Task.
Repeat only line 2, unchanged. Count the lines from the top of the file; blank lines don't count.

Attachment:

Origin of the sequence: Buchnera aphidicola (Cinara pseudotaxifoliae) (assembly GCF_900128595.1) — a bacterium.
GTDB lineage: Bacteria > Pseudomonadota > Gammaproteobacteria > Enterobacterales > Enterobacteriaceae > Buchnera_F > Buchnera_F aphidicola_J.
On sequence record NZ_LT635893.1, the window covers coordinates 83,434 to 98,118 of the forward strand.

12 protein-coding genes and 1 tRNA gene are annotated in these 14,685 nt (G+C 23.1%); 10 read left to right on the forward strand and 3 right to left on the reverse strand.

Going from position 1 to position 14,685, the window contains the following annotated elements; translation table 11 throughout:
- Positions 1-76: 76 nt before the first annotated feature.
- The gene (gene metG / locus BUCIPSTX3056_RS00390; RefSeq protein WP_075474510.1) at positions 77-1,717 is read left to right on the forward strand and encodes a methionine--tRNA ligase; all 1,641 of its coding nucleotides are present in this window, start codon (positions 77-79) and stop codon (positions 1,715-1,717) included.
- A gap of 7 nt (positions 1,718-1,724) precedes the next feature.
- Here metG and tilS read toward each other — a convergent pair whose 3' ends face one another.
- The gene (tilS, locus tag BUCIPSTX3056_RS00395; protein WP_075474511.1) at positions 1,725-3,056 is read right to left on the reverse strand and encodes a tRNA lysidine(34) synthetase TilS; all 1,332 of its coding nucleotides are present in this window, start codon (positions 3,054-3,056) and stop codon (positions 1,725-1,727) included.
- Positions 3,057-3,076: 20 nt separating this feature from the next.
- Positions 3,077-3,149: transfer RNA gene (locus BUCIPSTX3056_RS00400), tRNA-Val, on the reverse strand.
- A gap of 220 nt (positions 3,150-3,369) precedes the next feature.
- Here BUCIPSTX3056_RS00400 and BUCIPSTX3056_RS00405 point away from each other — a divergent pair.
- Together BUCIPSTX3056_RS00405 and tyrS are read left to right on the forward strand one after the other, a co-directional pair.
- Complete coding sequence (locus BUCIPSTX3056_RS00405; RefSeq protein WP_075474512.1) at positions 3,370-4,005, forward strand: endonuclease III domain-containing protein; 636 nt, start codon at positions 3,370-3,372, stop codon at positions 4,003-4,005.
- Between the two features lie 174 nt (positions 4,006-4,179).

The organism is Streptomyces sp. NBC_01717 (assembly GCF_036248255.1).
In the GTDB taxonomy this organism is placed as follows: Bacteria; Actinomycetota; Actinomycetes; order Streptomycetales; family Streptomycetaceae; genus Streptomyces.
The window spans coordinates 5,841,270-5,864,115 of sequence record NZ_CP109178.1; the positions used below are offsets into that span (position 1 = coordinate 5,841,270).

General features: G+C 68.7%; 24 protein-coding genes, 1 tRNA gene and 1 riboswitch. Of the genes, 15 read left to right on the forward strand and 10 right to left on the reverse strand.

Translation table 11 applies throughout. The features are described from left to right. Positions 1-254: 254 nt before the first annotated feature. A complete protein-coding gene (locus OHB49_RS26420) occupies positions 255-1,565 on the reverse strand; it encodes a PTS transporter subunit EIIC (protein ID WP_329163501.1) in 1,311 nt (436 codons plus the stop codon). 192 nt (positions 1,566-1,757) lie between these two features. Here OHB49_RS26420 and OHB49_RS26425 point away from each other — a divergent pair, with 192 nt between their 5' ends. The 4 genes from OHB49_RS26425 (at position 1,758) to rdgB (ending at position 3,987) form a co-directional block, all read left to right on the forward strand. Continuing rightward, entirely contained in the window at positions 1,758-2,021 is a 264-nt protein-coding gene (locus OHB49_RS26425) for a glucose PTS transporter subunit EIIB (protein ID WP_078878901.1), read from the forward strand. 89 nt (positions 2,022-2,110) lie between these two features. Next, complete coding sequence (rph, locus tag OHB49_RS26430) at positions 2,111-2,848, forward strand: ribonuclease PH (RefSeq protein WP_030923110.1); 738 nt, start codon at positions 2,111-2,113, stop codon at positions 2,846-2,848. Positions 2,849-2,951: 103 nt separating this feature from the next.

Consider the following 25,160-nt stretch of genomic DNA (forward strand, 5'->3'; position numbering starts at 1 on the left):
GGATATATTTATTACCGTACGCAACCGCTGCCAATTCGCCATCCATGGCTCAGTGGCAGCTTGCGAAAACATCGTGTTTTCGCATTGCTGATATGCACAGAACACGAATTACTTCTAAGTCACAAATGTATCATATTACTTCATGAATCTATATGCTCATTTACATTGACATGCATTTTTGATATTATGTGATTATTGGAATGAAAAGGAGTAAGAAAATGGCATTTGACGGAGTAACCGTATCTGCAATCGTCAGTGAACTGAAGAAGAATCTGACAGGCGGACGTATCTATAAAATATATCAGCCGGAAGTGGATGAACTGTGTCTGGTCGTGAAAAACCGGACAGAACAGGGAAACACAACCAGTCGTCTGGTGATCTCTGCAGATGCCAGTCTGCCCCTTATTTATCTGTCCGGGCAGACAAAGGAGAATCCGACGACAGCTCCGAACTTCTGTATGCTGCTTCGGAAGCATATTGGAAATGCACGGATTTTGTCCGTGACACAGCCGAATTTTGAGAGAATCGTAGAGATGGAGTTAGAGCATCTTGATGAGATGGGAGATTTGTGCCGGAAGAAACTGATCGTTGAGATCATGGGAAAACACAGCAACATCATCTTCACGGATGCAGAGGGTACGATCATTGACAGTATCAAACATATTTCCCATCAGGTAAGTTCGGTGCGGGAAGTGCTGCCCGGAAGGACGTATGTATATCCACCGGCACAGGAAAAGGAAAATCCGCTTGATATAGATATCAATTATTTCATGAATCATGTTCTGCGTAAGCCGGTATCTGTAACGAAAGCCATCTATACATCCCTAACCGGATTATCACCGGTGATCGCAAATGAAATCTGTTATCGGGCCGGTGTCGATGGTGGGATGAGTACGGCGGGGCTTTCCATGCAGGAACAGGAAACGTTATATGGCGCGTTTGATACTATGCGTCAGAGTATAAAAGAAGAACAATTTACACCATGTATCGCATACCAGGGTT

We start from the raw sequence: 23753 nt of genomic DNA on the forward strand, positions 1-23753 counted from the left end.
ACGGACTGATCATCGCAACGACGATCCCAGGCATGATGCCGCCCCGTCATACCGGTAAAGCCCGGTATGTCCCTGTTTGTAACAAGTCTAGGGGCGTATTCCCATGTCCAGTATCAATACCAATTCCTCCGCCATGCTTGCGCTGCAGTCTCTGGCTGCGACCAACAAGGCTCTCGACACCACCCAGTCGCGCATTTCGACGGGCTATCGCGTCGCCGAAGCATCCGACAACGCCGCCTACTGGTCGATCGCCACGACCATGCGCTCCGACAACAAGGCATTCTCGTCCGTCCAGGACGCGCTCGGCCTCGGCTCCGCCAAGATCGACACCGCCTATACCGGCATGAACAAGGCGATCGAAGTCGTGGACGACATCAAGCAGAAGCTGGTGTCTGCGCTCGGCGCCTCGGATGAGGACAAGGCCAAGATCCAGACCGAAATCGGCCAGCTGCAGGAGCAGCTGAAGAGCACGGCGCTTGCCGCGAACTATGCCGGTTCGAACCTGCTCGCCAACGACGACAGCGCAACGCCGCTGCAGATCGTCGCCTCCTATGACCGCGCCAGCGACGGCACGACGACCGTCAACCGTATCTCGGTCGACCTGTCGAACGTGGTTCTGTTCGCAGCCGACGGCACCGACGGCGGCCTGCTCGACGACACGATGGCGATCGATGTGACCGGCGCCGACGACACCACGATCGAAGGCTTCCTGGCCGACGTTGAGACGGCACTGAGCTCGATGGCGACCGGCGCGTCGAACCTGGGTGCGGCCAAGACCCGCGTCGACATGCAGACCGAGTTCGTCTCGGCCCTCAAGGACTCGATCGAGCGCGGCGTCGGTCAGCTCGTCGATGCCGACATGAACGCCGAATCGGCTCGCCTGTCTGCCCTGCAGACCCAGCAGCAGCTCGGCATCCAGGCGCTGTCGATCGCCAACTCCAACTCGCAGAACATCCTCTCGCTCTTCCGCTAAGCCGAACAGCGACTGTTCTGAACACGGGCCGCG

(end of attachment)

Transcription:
GTDB lineage: Bacteria > Pseudomonadota > Gammaproteobacteria > Enterobacterales > Enterobacteriaceae > Buchnera_F > Buchnera_F aphidicola_J.